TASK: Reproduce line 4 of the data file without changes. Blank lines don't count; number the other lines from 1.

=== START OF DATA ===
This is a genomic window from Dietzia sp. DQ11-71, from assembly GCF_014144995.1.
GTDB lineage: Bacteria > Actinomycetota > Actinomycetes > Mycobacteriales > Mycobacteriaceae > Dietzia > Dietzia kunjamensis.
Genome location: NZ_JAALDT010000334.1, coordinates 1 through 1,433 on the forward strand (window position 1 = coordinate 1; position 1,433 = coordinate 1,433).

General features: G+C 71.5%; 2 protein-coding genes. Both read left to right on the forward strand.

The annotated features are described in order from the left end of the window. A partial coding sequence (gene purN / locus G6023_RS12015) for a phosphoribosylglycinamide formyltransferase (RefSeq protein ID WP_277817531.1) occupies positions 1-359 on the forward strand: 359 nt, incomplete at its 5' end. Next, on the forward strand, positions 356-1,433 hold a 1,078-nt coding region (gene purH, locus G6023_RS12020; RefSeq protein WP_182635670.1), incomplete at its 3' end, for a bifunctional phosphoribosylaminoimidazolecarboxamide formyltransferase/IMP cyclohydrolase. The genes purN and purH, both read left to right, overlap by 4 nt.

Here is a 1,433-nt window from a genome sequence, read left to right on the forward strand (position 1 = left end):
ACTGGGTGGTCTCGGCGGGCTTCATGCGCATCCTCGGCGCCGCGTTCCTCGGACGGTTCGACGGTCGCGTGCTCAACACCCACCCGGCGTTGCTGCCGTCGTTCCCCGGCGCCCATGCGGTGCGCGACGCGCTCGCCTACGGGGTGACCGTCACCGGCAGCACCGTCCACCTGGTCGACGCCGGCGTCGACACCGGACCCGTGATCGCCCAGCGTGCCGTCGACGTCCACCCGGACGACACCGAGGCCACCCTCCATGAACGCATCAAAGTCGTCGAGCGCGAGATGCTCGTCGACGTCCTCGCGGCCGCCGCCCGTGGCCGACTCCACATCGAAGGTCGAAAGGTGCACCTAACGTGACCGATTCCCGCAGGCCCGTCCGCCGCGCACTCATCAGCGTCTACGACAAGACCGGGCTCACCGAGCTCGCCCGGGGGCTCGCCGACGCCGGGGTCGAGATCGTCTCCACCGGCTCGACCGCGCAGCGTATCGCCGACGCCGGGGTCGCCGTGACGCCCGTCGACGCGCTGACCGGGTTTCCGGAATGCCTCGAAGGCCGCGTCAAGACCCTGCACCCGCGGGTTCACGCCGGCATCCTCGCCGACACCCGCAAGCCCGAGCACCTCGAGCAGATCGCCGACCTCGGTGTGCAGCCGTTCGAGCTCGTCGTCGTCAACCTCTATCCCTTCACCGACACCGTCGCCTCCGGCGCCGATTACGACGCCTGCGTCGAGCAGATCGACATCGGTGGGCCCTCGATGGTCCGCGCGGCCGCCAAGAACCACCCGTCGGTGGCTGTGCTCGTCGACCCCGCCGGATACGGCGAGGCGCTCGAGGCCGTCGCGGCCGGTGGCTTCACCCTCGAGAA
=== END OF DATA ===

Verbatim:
General features: G+C 71.5%; 2 protein-coding genes. Both read left to right on the forward strand.